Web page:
Small vendor systems used to be stand-alone. Today, they are increasingly connected within internally and externally connected IT/OT systems, whose elements come from large and fragmented supply chains. Complexity and connectivity pose a cybersecurity challenge for energy operators and contracted engineering, procurement and construction (EPC) contractors to exercise cyber risk oversight.

Supply chain audits and supplier security requirements

Many energy companies apply standards and recommended practices to ensure cybersecurity when implementing OT/IT systems individually and in combination. For example, Recommended Practice DNV-RP-G108 “Cyber ​​Security in the Oil and Gas Industry Based on IEC 62443” provides best practices on how to apply the IEC international standard to the oil and gas industry.

However, companies’ assessment of cyber risks will be inaccurate if the hardware and software vendors themselves do not have a complete picture of the cyber vulnerabilities of what they supply. An accurate cyber risk assessment is necessary to write adequate cybersecurity requirements in contracts with suppliers and contractors.

Cybersecurity concerns raised by DNV’s findings on supply chain visibility highlight the need for supply chain audits and supplier security requirements. For energy companies, getting a full picture of internal and external risks therefore involves assessing cybersecurity service providers and the cyber risk of other product and service providers. Suppliers must also assess their own cybersecurity risks to their customers.

Evaluation of cybersecurity services and other providers

Cybersecurity legislation and industry standards are struggling to keep pace with evolving cyber threats. Regulations and best practices can change quickly across and within geographic boundaries, jurisdictions and even industries. This changing landscape and the lack of common regulations and standards make it difficult for companies to purchase the right cybersecurity products and solutions.

Trond Soldberg

Because it is difficult to assess capabilities and commitments on a comparable basis, energy industries need internal or external experts who can anticipate and monitor what is happening. To address cyber vulnerabilities that arise across the gap between OT and IT, cybersecurity leaders must have a comprehensive understanding of IT, engineering and HSEQ (health, safety, environment). and quality) in the organization and the specific industry.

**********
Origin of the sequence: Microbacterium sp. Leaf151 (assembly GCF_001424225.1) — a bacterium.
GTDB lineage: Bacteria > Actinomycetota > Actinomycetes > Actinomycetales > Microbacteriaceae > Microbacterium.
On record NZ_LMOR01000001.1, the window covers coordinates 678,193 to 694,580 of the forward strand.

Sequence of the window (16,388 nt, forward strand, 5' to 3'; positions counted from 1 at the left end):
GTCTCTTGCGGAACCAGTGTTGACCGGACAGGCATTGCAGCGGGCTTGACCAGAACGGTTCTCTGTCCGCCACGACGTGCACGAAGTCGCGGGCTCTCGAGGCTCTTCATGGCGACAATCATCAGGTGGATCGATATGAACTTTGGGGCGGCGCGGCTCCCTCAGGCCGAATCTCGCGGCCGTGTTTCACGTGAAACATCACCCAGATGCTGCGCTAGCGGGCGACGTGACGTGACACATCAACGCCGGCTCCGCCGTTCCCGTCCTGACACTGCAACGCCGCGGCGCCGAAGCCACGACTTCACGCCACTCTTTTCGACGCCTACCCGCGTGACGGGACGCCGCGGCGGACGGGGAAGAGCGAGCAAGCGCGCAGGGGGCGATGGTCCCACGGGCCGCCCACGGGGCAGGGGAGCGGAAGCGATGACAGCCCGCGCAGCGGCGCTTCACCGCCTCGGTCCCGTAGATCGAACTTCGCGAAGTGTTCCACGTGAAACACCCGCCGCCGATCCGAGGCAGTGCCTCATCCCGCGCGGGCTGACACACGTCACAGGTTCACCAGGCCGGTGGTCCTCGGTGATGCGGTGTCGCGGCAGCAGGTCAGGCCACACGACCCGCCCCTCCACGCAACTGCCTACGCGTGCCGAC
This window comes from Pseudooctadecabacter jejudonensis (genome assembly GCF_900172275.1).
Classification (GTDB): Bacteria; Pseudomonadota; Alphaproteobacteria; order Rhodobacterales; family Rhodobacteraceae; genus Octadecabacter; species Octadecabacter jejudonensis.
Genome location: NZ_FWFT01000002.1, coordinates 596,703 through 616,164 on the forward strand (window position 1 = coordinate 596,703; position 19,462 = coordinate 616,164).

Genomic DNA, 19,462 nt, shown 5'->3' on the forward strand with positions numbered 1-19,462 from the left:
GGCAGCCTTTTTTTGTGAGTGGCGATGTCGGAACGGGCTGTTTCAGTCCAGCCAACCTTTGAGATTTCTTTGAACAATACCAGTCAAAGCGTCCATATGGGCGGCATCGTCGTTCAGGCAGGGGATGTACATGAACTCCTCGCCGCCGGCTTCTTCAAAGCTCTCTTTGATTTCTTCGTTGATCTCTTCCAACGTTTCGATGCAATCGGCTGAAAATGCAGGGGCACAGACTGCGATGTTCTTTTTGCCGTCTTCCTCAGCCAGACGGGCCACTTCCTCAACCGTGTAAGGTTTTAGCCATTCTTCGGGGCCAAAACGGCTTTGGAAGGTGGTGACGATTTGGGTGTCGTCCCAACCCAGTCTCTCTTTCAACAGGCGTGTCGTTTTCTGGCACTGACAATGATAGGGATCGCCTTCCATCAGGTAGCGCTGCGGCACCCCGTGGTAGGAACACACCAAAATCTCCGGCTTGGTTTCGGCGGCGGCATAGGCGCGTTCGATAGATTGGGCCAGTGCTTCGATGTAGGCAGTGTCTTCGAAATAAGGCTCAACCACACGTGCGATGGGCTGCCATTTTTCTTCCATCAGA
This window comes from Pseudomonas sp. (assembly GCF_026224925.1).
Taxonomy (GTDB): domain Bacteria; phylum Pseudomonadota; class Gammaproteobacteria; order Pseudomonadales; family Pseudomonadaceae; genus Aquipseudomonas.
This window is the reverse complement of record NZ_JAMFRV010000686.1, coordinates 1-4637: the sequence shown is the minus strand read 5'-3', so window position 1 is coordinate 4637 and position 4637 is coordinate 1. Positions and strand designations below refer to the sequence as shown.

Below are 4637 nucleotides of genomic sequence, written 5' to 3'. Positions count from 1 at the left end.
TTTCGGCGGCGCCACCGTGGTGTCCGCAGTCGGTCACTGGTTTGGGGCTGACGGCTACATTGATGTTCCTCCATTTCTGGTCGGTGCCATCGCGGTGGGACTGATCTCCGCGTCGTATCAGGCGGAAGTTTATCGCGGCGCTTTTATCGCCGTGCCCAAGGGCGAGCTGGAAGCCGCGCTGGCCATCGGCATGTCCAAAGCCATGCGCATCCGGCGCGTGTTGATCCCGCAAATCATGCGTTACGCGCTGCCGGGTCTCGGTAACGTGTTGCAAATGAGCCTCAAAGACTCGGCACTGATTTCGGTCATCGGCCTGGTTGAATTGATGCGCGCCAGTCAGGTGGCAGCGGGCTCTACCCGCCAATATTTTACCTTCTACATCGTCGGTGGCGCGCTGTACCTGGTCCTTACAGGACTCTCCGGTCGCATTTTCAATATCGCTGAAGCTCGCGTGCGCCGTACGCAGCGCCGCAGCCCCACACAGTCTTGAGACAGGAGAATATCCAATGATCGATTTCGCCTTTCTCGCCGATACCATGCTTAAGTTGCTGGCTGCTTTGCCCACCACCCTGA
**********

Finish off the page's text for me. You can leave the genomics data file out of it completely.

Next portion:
Some of the same issues apply when evaluating other types of vendors. DNV has gained in-depth knowledge of these through its long experience in providing domain-specific cybersecurity verification services for third-party vendor components in energy infrastructure. This involved simulating cyberattacks on industrial and IT systems to assess vulnerabilities that could give hackers unauthorized and potentially malicious access to control system networks.

This analysis identified key questions for companies in the energy sector: how can you trust the cybersecurity provisions of another company that operates infrastructure, equipment and systems for you? How to be sure that the cyber risks of the components are acceptable? For example, how can you validate supplier claims using recognized standards and recommended practices? What is the overall cyber risk exposure of OT/IT? Is this risk acceptable, and have you or your contractors/suppliers done everything possible to mitigate it?

Assessing vendors own cybersecurity risks to customers

Sellers need to protect themselves and their customers. For example, they need to know what cybersecurity measures they need to comply with when bidding or contracting.

Sellers need to know if they can comply with the terms and conditions agreed with customers, if they do, and if not, what they are doing about it. Otherwise, a seller could be exposed to unlimited liability. Also ask what your approach to cybersecurity as a supplier says to existing and potential customers. What does it say about your cyber vulnerabilities and reliability on other security issues such as commercially sensitive data or documents?

Concerns raised in DNV’s research on cybersecurity in the supply chain serve as a reminder that suppliers and customers need to assess cyber vulnerabilities iteratively, rather than periodically, to ensure resilience against new and emerging cyberattack vectors. .

Trond Solberg is Managing Director of Cybersecurity at DNV, an independent risk management and quality assurance provider.